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Tuesday, March 20, 2012

The Last Silence

Ever wondered when it was the right time to stop an e-mail communique?

Men seem to find it easier than women to simply go silent.  I call it the last silence.

These days I am practicing trying to be the one who stops communicating first.

It is hard.  I was raised to be say thank you and good-bye and to keep waving long after the last good bye has been said.

Maybe we are raised to do that in the South, but the rest of the world is not.

Does it matter?

I think it does.  In the same way that breaking up has a dynamic and the one who does the breaking up has the last word, the last silence doesn't necessarily have any power other than to help you feel that a resolution has been achieved.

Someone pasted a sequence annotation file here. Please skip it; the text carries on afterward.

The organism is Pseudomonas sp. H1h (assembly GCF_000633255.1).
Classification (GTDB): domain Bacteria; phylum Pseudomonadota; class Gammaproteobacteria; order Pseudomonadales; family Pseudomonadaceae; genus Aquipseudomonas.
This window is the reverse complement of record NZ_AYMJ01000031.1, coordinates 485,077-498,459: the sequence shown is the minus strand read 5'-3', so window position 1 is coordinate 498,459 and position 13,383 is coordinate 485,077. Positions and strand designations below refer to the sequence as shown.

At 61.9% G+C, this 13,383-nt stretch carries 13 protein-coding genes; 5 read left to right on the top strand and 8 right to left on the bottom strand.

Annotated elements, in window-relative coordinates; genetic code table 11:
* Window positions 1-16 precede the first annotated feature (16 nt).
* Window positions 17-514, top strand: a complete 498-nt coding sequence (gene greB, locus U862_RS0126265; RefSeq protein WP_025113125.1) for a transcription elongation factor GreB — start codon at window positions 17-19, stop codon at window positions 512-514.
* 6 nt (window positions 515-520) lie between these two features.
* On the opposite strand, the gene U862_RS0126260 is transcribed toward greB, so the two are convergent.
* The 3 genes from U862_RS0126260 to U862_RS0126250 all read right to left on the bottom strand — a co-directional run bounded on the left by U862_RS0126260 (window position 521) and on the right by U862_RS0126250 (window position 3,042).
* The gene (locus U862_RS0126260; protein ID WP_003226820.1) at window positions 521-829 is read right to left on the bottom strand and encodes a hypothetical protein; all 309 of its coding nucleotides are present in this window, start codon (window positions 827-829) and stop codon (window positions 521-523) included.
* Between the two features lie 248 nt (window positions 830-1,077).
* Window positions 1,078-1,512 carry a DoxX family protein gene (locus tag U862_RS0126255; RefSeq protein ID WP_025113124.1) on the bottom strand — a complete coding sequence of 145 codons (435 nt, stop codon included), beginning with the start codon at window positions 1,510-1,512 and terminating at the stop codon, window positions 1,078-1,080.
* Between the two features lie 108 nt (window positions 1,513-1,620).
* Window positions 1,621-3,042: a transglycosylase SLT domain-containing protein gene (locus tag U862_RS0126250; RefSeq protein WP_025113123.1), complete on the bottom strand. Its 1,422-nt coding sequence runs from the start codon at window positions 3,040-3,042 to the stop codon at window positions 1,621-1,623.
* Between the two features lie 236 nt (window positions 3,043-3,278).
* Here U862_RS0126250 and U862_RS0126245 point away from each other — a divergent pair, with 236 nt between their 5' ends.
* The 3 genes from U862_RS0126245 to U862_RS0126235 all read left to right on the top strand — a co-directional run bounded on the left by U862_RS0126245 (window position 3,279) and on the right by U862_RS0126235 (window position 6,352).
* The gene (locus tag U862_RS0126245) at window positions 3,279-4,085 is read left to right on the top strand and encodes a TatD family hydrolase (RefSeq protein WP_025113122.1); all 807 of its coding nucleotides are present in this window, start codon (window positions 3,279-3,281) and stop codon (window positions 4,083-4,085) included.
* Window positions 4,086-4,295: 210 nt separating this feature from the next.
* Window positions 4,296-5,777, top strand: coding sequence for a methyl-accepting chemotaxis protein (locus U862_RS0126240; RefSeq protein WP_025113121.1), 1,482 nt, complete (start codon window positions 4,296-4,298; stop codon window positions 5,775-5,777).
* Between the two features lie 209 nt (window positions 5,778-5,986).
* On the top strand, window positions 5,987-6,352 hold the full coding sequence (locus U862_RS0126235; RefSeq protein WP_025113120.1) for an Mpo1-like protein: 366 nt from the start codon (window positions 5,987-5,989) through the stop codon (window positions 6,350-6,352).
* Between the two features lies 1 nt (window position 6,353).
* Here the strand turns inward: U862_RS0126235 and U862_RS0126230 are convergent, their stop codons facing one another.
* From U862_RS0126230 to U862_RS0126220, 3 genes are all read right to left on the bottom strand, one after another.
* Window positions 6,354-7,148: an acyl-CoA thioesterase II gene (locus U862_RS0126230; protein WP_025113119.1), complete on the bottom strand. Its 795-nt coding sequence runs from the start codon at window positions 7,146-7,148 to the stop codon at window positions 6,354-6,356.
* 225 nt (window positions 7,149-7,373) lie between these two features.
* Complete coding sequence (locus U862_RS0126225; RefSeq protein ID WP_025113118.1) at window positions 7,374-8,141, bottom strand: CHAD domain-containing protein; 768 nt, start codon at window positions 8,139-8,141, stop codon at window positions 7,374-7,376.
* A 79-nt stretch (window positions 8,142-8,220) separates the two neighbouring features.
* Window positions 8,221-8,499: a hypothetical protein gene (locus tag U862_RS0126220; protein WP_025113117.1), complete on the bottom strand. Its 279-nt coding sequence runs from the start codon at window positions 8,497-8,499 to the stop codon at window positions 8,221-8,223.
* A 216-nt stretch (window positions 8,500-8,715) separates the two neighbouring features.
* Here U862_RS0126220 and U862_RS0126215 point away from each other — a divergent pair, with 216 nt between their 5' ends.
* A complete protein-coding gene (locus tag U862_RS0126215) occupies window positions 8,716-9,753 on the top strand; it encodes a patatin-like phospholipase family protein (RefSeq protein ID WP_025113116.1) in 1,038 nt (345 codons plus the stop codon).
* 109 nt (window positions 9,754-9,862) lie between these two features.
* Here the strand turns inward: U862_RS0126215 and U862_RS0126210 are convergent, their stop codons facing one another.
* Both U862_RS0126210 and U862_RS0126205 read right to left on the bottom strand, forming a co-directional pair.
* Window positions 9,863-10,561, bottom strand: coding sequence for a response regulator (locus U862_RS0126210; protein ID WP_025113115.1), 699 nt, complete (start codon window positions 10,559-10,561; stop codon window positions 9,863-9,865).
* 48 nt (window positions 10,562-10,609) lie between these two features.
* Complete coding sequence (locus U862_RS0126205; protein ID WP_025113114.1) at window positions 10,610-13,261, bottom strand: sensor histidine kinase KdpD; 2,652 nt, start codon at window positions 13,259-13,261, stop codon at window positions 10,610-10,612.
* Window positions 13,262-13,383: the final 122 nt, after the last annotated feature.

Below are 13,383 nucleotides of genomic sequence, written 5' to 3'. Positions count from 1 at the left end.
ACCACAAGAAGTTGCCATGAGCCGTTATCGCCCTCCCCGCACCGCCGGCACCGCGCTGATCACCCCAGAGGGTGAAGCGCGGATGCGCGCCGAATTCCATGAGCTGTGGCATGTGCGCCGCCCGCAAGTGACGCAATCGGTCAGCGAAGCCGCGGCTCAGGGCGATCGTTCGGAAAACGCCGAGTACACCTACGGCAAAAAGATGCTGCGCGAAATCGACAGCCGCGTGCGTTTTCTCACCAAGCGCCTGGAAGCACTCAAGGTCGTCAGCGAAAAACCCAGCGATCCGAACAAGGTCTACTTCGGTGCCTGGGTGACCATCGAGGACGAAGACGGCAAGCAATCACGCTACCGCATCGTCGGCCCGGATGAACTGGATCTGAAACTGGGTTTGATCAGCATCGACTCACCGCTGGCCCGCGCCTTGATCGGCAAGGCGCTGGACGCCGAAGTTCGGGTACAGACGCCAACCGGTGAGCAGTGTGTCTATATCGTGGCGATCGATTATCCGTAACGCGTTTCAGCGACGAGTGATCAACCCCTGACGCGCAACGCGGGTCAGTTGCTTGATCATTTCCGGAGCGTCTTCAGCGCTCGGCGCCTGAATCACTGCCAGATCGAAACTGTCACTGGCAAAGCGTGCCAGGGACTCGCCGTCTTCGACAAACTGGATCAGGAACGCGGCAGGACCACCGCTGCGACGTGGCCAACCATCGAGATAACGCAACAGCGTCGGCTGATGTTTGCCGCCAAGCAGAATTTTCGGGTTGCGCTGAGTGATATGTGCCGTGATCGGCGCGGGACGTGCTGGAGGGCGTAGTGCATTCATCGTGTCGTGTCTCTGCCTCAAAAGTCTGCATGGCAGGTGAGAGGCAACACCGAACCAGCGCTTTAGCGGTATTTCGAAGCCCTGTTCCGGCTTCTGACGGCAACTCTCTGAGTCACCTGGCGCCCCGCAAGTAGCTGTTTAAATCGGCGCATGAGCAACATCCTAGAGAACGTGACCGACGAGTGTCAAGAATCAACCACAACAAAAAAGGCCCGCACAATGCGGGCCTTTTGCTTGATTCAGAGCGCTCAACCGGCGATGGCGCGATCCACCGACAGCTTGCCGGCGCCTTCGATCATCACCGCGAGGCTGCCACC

If you are left hanging, you are not resolved.  If you do choose to have the last silence, you feel, well, in command.

Sometimes it is difficult to know when it's the right time to sign off.  To figure that out, I look at the copy of the last email and the string of email content that precedes it.  If it is time to change the key words in the subject line to reflect a shift in content direction, it is time to stop communicating and start anew.

Daphne Simpkins' latest book is Christmas in Fountain City